Carlos and Dieter show takes a break

Zetsche, left, and Ghosn will not have a joint press conference to discuss their alliance with reporters this year.
Christiaan Hetzner is Automotive News Europe's Germany correspondent.
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The "Carlos and Dieter Show" will not take place this year at the Frankfurt auto show, which could be a sign of trouble.

Hearing Renault-Nissan CEO Carlos Ghosn and Daimler CEO Dieter Zetsche update the progress of their strategic alliance has been a highlight of Europe's big autumn car show since 2011.

Whether the show took place in Paris or Frankfurt, you could count on Ghosn and Zetsche's news conference to be a highlight of the second press day because the CEOs would usually announce another big joint project.

That won't be the case this year. Officials blame the cancellation on Ghosn's schedule. He won't be in Frankfurt. However, his absence raises some eyebrows, even if the debut of Nissan-based Mercedes-Benz X-class pickup highlights the most recent result of the alliance.

An early sign that the relationship might have peaked came last year when the CEOs for the first time had nothing new to tout. When I asked them last year whether this was a sign they had taken the alliance as far as they could, Zetsche said: “If it stays at this number [13 joint projects], it's perfect. If there's more expansion, that's fine too.”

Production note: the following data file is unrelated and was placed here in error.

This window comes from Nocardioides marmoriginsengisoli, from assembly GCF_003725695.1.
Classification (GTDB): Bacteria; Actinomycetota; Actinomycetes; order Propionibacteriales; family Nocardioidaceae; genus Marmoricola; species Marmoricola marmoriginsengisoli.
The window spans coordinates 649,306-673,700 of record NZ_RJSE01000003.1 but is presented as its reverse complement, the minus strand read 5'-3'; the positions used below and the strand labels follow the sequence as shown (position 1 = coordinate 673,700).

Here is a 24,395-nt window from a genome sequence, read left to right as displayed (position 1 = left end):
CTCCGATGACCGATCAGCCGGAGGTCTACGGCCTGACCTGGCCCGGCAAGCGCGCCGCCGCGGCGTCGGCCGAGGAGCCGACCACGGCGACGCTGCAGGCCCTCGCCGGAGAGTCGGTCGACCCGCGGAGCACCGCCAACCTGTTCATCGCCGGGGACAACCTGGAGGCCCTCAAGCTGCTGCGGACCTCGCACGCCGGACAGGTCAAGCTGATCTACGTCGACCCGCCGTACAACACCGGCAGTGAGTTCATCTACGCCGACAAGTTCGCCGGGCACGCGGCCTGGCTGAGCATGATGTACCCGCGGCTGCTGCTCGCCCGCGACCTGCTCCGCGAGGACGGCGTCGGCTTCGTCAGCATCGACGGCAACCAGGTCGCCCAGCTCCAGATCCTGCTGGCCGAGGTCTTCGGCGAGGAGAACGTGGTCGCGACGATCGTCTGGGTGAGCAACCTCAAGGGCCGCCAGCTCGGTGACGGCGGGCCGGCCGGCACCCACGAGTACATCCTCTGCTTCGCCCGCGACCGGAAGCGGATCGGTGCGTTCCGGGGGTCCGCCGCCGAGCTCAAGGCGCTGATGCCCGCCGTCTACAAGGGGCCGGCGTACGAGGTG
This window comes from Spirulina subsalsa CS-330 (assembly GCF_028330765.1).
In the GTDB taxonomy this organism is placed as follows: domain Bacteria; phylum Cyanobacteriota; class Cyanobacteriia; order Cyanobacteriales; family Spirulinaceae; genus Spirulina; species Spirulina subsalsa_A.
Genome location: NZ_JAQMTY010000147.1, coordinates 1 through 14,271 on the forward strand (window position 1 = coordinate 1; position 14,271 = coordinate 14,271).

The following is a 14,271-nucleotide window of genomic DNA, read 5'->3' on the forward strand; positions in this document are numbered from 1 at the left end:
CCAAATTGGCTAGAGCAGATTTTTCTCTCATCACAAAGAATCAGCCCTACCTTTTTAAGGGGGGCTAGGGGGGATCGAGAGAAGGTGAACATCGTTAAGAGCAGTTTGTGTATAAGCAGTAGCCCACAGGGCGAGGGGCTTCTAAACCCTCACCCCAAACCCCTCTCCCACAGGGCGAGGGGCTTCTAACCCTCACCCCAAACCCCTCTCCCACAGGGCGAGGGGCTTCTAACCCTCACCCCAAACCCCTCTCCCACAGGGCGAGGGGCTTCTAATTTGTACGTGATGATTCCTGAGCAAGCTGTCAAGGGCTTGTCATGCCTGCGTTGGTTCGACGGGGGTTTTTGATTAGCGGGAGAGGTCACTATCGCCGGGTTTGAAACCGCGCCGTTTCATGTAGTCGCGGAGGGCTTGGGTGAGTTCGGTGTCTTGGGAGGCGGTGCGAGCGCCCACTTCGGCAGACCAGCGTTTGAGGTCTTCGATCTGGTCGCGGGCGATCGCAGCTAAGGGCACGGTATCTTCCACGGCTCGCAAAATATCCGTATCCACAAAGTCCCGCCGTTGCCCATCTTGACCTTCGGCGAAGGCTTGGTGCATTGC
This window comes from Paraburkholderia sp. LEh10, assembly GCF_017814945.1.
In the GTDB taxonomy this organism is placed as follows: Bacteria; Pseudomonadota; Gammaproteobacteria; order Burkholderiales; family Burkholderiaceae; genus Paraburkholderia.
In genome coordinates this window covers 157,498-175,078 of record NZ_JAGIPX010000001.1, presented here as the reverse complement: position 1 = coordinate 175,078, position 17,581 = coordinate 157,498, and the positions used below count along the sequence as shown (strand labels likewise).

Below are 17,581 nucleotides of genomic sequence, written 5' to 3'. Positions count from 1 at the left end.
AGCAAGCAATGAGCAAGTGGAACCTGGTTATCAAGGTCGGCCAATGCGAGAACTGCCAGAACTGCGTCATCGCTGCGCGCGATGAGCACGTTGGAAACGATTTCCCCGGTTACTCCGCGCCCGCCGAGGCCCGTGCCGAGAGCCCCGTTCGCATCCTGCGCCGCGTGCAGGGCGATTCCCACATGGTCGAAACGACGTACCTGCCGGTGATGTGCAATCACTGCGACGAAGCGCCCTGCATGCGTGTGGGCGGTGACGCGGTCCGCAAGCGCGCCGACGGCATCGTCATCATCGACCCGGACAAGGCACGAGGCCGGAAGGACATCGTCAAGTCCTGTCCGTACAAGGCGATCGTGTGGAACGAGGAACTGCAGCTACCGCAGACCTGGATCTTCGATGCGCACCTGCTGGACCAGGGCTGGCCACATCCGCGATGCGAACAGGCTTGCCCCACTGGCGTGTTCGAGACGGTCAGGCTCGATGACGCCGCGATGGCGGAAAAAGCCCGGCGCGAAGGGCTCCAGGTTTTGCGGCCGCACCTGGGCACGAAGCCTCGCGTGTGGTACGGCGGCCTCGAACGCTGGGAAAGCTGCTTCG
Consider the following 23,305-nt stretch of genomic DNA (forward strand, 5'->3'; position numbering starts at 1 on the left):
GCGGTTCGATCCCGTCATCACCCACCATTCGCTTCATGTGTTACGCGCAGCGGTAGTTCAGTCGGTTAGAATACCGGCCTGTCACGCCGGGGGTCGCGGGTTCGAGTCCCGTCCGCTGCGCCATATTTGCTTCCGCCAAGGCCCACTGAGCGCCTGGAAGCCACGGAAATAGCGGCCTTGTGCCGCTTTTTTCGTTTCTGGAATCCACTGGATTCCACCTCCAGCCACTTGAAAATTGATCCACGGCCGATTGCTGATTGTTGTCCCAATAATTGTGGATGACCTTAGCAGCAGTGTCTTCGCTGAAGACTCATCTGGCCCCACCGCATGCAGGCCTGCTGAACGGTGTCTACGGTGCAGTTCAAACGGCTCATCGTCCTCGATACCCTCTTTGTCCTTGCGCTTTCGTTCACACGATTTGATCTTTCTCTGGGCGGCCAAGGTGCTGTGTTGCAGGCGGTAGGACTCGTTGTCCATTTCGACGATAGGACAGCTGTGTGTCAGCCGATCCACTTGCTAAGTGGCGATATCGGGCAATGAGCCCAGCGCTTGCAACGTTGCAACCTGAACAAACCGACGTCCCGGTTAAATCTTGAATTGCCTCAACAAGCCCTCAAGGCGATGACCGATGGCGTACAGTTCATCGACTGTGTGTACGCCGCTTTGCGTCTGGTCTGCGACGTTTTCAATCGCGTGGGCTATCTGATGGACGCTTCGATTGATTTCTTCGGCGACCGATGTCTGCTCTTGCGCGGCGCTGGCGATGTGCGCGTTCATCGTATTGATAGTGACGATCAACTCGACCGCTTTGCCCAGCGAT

Ghosn explained why any new projects would require more time to put together. “It's normal when you start working together that the low-hanging fruit comes easily and very fast,” he said. “From now on, maybe the number of additional projects may take longer. Not because we are stretched too thin but just because of the law of physics.”

Fair enough. Not all ideas pan out and there's certainly no point in pursuing a new project just to maintain a facade.

Nevertheless, it was already hard not to question whether the momentum has been lost, possibly because of Ghosn's takeover of Mitsubishi, which was part of Daimler's empire more than a decade ago, but only caused Stuttgart execs major headaches.

The Mitsubishi deal may have changed Ghosn's priorities, diminishing Daimler's role in his long-term plans. 

That's how it appears now that the CEOs no longer have time any more for their annual ritual.

You can reach Christiaan Hetzner at

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